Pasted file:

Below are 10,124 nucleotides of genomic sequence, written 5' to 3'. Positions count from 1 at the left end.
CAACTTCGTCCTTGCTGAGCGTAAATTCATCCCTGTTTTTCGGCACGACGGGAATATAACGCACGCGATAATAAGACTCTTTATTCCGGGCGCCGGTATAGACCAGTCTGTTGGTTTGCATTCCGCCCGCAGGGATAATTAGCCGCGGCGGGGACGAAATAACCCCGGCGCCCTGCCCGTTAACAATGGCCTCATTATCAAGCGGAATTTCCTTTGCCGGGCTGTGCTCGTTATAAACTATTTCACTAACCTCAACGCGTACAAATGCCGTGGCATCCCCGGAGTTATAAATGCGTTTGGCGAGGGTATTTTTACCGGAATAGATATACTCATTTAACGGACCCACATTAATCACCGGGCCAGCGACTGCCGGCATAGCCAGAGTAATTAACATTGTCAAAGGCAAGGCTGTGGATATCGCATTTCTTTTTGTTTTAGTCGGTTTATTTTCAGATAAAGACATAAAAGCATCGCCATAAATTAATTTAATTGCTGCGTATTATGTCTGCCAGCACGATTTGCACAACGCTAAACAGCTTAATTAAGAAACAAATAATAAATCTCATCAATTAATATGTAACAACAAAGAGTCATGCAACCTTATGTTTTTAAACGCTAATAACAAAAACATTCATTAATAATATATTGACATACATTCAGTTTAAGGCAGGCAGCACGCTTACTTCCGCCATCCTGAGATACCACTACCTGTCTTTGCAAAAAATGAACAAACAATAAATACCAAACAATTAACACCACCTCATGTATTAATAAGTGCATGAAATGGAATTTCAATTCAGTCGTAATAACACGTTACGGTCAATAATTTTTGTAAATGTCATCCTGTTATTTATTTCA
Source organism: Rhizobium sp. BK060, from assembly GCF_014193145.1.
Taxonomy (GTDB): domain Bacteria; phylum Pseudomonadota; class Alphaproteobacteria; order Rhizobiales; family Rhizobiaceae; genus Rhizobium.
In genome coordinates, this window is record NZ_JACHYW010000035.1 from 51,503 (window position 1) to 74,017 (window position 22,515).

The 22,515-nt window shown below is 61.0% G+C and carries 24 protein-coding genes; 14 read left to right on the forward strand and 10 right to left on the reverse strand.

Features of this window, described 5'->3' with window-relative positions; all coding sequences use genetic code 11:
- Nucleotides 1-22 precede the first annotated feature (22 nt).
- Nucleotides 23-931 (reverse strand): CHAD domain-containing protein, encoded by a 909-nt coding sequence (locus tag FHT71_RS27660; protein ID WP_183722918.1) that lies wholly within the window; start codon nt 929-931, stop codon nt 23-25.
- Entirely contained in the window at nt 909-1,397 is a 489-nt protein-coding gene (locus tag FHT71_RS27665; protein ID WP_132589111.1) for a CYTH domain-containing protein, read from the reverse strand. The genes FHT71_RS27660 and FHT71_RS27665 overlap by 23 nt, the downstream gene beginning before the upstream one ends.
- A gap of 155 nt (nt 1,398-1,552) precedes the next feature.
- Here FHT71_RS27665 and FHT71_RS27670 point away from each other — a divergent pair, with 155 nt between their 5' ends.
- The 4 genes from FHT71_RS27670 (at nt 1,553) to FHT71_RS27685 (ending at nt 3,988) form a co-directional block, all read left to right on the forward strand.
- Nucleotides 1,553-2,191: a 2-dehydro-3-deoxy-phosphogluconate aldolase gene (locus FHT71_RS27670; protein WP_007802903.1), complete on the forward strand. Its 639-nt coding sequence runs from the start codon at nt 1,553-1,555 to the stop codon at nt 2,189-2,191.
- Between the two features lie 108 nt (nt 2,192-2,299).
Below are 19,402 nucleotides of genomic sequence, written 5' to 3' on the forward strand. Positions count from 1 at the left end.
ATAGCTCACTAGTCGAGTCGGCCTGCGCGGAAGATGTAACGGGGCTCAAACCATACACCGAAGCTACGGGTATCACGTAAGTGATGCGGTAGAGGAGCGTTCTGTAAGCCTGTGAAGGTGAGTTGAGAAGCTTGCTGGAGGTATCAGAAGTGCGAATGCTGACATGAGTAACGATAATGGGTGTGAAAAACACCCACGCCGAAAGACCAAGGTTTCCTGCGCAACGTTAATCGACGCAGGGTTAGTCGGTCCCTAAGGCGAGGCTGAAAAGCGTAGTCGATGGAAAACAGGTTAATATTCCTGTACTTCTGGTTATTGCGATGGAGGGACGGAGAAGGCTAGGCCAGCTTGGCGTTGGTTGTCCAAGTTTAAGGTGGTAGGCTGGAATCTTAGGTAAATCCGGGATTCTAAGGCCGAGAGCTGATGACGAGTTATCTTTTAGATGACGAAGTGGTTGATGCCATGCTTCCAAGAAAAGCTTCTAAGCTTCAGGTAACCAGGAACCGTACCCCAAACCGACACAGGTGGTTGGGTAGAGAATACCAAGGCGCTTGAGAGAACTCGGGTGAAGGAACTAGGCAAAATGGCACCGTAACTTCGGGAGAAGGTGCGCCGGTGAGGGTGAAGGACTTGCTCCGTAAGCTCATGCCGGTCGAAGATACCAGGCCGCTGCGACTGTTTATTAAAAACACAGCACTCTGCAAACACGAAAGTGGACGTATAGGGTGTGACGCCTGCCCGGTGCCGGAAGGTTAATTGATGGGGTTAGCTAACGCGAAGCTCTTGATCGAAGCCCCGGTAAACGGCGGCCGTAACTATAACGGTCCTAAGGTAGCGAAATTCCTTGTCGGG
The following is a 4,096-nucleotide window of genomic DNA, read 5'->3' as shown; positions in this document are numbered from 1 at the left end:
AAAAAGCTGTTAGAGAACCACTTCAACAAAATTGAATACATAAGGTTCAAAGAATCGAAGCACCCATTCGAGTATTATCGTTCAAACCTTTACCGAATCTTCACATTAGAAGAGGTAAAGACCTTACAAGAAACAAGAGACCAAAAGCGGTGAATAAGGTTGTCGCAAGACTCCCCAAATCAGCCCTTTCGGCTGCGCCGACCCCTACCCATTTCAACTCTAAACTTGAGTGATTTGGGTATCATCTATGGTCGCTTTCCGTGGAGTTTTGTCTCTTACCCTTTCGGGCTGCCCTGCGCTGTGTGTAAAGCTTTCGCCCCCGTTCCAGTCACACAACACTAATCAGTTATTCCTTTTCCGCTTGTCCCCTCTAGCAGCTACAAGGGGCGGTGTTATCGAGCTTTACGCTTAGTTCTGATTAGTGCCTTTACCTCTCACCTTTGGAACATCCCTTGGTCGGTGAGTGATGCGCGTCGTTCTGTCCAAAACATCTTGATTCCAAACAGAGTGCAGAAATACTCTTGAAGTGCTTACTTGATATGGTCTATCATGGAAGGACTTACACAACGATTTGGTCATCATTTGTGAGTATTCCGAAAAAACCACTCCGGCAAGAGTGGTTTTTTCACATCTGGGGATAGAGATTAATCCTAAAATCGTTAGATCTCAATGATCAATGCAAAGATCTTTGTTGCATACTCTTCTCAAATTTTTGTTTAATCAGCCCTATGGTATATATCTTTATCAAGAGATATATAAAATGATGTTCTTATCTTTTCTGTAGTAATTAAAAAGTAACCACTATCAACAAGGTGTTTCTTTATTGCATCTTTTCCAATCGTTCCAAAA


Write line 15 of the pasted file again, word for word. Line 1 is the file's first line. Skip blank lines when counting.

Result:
- Between the two features lie 108 nt (nt 2,192-2,299).